An Adult Daughter’s Thoughts about Growing up a Contractor's Child
My dad asked me if I would write an article for him about the value of being raised as a contractor’s daughter, and how that might differ from other people’s experiences. I can’t actually imagine what it might be like to not be a contractor’s daughter. My childhood was filled with the smell of sawdust flying through the air, and classic rock crackling in from a dusty radio. Many of my earliest memories are of playing with my sister at the office around proudly branded displays of windows and shutters, and pretending to be mermaids in the basement storage. It shaped who I am.
My ambitious driven father, tempered by my fiery compassionate mother, expertly juggled raising us and running the company. Custom Contracting was as much a home to us as any other; a spot where our family worked together towards earning our place in the world. It made our family unit a team capable of moving mountains.
More than once I watched my father and his brothers build a house or barn. I cannot begin to describe to you the lingering feeling of awe which this type of undertaking inspires. With synchronicity honed their whole lives, they would take a wooded hill and a stack of reclaimed lumber, and create monoliths to my child’s eyes.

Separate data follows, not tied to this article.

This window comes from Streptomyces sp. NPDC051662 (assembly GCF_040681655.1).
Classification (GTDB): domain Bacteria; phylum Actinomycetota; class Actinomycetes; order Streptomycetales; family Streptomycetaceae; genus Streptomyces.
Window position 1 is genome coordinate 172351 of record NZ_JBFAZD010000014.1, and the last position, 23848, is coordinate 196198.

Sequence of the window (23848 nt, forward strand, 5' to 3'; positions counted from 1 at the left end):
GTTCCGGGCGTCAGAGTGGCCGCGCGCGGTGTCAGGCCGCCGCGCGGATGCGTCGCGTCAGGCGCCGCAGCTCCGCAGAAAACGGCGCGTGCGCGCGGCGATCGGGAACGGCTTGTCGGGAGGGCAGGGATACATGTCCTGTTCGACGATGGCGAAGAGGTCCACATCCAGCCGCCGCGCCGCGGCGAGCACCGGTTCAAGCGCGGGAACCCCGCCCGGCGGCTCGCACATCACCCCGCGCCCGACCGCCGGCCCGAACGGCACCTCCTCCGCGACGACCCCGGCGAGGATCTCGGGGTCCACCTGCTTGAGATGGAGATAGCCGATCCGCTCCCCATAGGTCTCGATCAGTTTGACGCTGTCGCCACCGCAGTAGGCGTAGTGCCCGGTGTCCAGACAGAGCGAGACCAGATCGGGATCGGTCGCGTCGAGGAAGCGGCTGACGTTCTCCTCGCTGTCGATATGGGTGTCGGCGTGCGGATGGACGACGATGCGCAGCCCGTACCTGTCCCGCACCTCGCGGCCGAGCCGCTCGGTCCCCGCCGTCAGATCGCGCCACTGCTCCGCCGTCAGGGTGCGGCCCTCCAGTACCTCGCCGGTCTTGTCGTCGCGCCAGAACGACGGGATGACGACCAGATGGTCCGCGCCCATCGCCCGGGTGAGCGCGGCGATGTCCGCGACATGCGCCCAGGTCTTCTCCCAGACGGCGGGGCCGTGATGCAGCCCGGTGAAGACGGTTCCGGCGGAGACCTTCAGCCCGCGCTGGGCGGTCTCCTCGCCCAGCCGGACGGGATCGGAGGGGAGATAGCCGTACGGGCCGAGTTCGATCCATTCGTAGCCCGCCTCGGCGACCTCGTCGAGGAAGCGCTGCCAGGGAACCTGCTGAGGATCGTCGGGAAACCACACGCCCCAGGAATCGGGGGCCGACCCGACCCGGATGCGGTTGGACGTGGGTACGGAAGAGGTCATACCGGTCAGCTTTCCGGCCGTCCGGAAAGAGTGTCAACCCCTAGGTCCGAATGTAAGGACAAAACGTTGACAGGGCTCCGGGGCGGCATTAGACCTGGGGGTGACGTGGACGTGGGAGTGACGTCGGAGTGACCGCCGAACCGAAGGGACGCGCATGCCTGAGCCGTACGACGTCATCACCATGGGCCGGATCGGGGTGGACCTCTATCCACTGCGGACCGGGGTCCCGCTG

Not every moment was filled with awe and inspiration. My sister and I cleaned and helped renovate rental properties, we split hauled and stacked firewood, and we slaved through endless yard work. We hated (nearly) every minute of it. But we took great pride in our accomplishments, and the warmth of our house in the winter. I find that, as a young adult, I am not only more capable than my peers, I also believe myself more capable. I can hammer a nail and fix a sink better than most people I know, male or female. Because I am so confident in my abilities, I never think twice about taking on the world.
As the dust settles on my wild adolescence I have carried with me a foundation of values on which to build my adult life. Now it seems I just can’t shake the need to buy my own house and some dirt to sit it on. I find that less and less of my down time is spent scrolling Facebook, and more and more is spent Googling the cost of putting in a septic system and what contributes to real estate values. As I drive down the street I find myself judging the quality of people’s roofs and cringing at water damage where proper gutter installation is begging to be.
So, I can’t imagine what life must be like for someone who was raised in world without wet paint and sawdust, without a family who builds monoliths and moves mountains, or without pride in the woodstove thawing my frozen fingers. I am defined by so many of these things. Being a contractor’s daughter created a world for me screaming with potential and teeming with possibilities, and a hard earned confidence to succeed at even my wildest dreams.
Guest Blogger: Kate McCadden is the oldest child in the McCadden family. She’s the one in the family with the creative artistic abilities. She is working on her career to become a writer and plans to get rich writing a book everyone will want to read.